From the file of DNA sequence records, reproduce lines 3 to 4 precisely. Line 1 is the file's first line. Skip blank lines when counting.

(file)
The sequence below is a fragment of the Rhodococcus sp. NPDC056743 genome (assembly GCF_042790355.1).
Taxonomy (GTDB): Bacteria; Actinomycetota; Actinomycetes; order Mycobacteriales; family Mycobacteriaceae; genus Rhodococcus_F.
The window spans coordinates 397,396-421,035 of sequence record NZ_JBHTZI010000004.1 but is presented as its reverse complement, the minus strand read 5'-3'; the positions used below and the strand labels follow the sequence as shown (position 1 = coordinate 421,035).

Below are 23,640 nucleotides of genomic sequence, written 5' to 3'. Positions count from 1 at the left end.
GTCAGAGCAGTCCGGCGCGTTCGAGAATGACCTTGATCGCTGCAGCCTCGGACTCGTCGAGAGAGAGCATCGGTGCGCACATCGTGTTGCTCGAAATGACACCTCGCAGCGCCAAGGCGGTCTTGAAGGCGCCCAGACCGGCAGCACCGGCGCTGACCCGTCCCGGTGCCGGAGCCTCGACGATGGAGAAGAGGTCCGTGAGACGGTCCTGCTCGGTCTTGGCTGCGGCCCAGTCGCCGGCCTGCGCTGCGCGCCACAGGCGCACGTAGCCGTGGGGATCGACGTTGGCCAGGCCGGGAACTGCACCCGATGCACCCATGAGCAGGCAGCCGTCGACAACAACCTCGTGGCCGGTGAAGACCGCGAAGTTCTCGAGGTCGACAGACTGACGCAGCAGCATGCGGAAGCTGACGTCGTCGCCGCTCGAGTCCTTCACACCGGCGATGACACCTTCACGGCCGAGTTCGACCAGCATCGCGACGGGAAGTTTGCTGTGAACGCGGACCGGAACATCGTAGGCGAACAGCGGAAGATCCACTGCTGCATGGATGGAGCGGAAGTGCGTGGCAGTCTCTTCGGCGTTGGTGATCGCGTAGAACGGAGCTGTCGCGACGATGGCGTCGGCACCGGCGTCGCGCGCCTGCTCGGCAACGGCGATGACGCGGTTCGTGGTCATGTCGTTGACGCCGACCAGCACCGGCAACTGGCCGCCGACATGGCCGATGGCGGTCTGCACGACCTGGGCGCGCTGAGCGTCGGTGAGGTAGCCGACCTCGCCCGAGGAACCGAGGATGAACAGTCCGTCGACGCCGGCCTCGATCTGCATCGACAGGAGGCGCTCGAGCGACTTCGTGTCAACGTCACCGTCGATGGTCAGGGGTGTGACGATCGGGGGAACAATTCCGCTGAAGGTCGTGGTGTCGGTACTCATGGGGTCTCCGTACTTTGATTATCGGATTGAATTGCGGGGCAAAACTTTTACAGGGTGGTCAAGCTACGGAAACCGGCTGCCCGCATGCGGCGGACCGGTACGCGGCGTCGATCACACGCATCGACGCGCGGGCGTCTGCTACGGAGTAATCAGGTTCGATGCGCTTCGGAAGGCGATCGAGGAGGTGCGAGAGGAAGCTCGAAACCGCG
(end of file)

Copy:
The window spans coordinates 397,396-421,035 of sequence record NZ_JBHTZI010000004.1 but is presented as its reverse complement, the minus strand read 5'-3'; the positions used below and the strand labels follow the sequence as shown (position 1 = coordinate 421,035).

Below are 23,640 nucleotides of genomic sequence, written 5' to 3'. Positions count from 1 at the left end.